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Comment: Are solar PV module prices really falling?

Sam Wilkinson, PV Research Analyst at IMS Research

That is one of the questions asked by IMS Research as it looks at solar photovoltaic (PV) market trends for the second quarter (Q2) 2010.

Given that feed-in tariffs (FiT) and incentive schemes in major solar PV markets such as Germany are set to continue decreasing, perhaps faster than some might have expected a year ago, it is not a surprise that suppliers are maintaining a strong focus on reducing costs.

First Solar has become well known for its low-cost manufacturing and did not disappoint in Q2’10, by driving its costs down 8% to US$0.74.W/, citing improved throughput, increased efficiencies and reduced material costs as helping it achieve this.

As a result of the increased volumes and high utilisations predicted in the third quarter, IMS Research forecasts that solar module production costs will fall once again in Q3’10.

However, as the supply of wafers remains short, crystalline solar cell manufacturers (particularly those that are not vertically integrated) are predicted to see increases in raw material costs, handing some advantage back to thin-film suppliers such as First Solar and making it more difficult to reduce costs further – in the short-term at least.

Are solar PV module prices really falling?

Another unlikely trend throughout the data that IMS Research has collected from Asian and US suppliers is the decline of factory-gate selling prices – certainly unusual, given the current sky-high levels of demand and tight supply.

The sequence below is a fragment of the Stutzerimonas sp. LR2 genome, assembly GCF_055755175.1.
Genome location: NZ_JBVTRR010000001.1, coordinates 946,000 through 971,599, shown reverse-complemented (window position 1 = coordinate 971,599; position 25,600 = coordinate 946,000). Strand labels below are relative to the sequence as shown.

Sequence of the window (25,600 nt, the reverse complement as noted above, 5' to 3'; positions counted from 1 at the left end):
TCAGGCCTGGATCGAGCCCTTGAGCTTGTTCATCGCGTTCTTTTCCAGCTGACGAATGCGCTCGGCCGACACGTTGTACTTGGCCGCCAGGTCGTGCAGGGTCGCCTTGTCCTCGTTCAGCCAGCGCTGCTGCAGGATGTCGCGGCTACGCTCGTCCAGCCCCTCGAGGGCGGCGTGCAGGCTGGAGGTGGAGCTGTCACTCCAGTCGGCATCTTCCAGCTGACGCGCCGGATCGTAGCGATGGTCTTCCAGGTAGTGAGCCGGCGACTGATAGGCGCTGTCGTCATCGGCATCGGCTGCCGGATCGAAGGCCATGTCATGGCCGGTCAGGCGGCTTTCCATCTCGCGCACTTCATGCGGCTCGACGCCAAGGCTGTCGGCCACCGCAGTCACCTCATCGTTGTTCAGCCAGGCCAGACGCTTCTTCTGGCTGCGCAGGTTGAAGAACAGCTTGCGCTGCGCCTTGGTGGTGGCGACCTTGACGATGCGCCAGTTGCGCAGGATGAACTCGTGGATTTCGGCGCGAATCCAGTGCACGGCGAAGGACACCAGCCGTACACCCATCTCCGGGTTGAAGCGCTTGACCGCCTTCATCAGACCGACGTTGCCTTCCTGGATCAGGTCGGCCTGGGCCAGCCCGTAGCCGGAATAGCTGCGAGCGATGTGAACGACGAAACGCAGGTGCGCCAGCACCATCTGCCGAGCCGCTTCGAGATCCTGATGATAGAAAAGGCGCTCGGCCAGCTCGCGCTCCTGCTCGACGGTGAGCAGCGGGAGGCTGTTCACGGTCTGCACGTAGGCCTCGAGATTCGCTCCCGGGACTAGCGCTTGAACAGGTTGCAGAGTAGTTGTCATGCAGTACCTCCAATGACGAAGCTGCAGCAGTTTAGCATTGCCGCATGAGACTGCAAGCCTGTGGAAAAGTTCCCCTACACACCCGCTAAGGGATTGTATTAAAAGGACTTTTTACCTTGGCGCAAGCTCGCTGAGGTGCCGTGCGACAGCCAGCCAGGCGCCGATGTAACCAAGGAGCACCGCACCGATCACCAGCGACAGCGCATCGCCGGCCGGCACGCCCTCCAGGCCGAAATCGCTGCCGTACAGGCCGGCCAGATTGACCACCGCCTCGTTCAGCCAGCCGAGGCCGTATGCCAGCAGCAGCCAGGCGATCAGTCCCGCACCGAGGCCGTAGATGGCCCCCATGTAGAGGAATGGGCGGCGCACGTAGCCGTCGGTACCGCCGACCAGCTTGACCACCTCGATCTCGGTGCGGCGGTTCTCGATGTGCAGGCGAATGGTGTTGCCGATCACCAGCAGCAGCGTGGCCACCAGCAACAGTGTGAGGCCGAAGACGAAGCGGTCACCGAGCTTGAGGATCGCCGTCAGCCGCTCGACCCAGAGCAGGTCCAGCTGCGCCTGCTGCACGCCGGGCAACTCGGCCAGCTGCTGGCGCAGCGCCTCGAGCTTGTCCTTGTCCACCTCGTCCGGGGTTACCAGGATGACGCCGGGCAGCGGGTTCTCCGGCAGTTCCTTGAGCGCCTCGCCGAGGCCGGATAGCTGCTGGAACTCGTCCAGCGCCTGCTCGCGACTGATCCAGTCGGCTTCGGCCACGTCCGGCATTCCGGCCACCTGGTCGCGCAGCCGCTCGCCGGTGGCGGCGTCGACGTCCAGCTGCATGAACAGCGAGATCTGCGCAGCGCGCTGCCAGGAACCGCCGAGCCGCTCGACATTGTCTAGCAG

However, although in Q2 these suppliers are reporting a decrease in the revenue generated by each solar PV module sold, due to exchange rate issues this has not translated into any decrease in prices to wholesalers, distributers or end-customers. So some caution needs to be taken when analysing these companies’ Q2 results – lower reported ASPs does not necessarily mean ASPs have gotten any lower!

Although Europe accounted for some 82% of solar PV installations in Q2’10, the vast majority of solar modules were supplied by companies recognising their revenues in currencies other than the Euro.

As such, currency fluctuations over the last quarter have resulted in great differences between the amount that suppliers supply their solar modules for, and the amount of revenues that they realise from that sale.

For example, Chinese crystalline solar cell and module manufacturer, Solarfun, announced last week that its solar PV module average selling price (ASP) had declined by 6.8% in the second quarter to RMB 11.19/W.

However, converted to Euros (at the appropriate quarterly exchange rates), where the majority of its revenues are generated (Germany, Italy, Belgium and France combined accounted for over 80% of its module shipments during Q2), the truth is its prices actually rose by 3.1%!

Whilst the depreciation of the Euro (against the US Dollar and the Renminbi) has negatively impacted on the margins of many solar module manufacturers, European suppliers will appreciate, at least temporarily, the aid in their battle to remain price competitive on their home ground against the aggressive pricing of their Asian competition.